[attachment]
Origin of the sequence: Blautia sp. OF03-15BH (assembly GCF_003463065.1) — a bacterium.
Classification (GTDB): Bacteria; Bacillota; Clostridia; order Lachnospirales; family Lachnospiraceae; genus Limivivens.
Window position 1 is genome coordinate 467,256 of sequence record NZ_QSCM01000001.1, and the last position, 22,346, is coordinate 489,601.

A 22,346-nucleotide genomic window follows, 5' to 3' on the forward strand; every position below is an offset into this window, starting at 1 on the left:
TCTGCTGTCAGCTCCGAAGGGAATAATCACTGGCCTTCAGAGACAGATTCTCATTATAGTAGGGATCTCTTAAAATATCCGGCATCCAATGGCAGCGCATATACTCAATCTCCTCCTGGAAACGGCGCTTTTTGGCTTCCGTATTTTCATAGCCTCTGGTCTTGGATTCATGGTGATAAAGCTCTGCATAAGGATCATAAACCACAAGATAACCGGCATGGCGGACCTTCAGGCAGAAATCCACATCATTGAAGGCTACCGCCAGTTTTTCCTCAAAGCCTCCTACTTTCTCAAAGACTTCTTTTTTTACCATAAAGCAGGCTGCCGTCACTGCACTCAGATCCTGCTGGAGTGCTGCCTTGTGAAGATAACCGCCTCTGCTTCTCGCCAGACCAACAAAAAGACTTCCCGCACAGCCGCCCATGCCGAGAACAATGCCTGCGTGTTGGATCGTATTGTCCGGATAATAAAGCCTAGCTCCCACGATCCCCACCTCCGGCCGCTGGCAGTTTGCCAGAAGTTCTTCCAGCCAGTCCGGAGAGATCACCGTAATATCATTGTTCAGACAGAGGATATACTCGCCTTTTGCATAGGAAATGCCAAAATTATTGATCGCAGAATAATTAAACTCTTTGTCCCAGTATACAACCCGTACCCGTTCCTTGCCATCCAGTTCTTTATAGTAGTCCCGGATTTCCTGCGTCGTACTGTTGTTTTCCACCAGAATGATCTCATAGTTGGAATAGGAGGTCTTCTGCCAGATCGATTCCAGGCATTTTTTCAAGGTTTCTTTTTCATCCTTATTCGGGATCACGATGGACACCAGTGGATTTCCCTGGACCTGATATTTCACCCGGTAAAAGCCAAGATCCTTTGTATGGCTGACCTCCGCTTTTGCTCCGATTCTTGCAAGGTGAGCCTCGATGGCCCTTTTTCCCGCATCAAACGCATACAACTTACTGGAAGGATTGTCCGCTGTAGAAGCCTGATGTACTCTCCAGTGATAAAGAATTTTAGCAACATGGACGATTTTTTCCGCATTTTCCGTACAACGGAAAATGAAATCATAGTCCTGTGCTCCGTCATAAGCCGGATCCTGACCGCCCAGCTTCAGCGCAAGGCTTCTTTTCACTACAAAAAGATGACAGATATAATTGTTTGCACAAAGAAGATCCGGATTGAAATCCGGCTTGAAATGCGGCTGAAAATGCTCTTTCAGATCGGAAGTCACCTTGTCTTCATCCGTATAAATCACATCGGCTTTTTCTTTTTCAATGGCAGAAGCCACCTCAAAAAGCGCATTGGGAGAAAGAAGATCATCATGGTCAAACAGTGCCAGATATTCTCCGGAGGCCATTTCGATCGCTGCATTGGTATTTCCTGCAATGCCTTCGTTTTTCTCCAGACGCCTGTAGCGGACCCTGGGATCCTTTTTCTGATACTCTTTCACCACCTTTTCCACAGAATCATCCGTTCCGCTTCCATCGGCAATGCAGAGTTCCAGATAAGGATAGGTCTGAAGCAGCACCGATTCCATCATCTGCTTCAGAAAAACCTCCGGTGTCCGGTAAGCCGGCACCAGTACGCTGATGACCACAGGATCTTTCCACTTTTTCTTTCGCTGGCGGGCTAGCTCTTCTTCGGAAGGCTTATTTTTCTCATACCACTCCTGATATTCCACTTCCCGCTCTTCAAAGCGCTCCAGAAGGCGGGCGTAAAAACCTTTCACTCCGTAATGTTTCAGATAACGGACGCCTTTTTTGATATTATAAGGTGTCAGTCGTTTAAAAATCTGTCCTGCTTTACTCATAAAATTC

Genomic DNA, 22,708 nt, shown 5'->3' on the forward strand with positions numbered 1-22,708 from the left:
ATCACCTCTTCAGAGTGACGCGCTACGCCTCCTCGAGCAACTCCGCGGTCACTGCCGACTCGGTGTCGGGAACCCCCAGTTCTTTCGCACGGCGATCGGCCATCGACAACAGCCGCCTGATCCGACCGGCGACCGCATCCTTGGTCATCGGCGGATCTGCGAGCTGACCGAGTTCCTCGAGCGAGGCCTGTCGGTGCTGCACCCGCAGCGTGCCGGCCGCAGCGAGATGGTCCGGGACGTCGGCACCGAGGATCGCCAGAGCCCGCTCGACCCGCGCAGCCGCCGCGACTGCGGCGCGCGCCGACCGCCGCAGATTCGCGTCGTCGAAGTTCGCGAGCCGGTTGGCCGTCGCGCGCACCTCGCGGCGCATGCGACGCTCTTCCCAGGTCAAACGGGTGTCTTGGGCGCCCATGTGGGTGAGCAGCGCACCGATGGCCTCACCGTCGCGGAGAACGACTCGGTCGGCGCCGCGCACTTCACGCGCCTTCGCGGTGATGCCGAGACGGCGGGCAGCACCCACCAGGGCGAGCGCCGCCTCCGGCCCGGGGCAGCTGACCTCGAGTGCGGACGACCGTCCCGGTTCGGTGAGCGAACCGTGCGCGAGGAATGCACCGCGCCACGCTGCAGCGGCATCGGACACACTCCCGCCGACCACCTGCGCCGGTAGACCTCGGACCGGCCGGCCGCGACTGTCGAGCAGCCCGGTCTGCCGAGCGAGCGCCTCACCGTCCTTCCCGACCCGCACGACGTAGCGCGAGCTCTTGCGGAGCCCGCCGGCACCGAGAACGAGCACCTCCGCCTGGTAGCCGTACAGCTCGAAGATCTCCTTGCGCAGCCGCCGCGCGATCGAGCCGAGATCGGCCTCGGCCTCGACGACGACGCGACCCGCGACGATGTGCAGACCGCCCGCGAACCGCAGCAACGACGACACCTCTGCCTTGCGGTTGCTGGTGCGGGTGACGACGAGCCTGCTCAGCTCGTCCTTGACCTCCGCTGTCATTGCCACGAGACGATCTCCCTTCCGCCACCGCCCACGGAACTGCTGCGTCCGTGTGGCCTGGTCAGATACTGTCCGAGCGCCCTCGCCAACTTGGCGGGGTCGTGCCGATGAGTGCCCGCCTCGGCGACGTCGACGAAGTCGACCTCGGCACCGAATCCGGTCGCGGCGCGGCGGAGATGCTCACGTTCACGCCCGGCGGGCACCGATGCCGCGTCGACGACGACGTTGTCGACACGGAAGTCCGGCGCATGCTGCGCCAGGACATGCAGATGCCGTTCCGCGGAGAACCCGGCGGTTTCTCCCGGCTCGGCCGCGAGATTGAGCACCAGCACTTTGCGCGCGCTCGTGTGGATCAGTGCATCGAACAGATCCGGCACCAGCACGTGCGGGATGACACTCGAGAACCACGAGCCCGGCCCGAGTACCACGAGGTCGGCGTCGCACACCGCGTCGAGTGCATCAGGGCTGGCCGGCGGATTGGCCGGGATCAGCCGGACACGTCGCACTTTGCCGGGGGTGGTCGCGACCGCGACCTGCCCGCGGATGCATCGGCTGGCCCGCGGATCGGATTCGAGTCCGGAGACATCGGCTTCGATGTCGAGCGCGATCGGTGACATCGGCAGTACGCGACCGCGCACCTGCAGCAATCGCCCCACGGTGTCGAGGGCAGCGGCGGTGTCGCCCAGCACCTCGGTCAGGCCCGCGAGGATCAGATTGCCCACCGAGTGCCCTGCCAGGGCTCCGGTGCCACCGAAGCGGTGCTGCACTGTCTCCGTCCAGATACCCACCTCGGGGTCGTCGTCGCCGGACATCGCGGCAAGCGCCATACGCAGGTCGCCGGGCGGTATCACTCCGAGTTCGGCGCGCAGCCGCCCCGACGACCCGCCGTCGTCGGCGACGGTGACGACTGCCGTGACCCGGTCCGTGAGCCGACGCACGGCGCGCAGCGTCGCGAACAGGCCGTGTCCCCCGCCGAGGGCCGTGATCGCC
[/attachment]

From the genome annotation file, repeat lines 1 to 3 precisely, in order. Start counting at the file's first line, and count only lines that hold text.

Origin of the sequence: Blautia sp. OF03-15BH (assembly GCF_003463065.1) — a bacterium.
Classification (GTDB): Bacteria; Bacillota; Clostridia; order Lachnospirales; family Lachnospiraceae; genus Limivivens.
Window position 1 is genome coordinate 467,256 of sequence record NZ_QSCM01000001.1, and the last position, 22,346, is coordinate 489,601.